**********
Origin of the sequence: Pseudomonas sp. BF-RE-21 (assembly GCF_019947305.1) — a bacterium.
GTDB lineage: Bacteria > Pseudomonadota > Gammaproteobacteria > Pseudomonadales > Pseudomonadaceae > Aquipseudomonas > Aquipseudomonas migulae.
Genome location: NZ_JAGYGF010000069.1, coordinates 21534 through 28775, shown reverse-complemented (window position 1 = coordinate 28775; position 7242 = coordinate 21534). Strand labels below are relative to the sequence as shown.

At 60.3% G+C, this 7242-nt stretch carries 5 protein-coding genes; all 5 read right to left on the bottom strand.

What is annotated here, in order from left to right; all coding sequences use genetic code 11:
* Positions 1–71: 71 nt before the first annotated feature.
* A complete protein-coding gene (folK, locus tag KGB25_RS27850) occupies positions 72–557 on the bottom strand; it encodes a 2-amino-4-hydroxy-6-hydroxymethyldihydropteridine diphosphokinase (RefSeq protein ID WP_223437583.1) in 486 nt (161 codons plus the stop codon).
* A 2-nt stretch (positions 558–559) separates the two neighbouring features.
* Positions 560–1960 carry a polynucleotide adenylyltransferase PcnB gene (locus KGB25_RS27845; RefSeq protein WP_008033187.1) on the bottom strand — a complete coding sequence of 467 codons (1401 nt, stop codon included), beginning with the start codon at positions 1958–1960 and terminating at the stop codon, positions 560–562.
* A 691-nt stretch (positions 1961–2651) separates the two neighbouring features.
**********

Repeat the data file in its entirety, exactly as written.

Origin of the sequence: Pseudomonas sp. BF-RE-21 (assembly GCF_019947305.1) — a bacterium.
GTDB lineage: Bacteria > Pseudomonadota > Gammaproteobacteria > Pseudomonadales > Pseudomonadaceae > Aquipseudomonas > Aquipseudomonas migulae.
Genome location: NZ_JAGYGF010000069.1, coordinates 21534 through 28775, shown reverse-complemented (window position 1 = coordinate 28775; position 7242 = coordinate 21534). Strand labels below are relative to the sequence as shown.

At 60.3% G+C, this 7242-nt stretch carries 5 protein-coding genes; all 5 read right to left on the bottom strand.

What is annotated here, in order from left to right; all coding sequences use genetic code 11:
* Positions 1–71: 71 nt before the first annotated feature.
* A complete protein-coding gene (folK, locus tag KGB25_RS27850) occupies positions 72–557 on the bottom strand; it encodes a 2-amino-4-hydroxy-6-hydroxymethyldihydropteridine diphosphokinase (RefSeq protein ID WP_223437583.1) in 486 nt (161 codons plus the stop codon).
* A 2-nt stretch (positions 558–559) separates the two neighbouring features.
* Positions 560–1960 carry a polynucleotide adenylyltransferase PcnB gene (locus KGB25_RS27845; RefSeq protein WP_008033187.1) on the bottom strand — a complete coding sequence of 467 codons (1401 nt, stop codon included), beginning with the start codon at positions 1958–1960 and terminating at the stop codon, positions 560–562.
* A 691-nt stretch (positions 1961–2651) separates the two neighbouring features.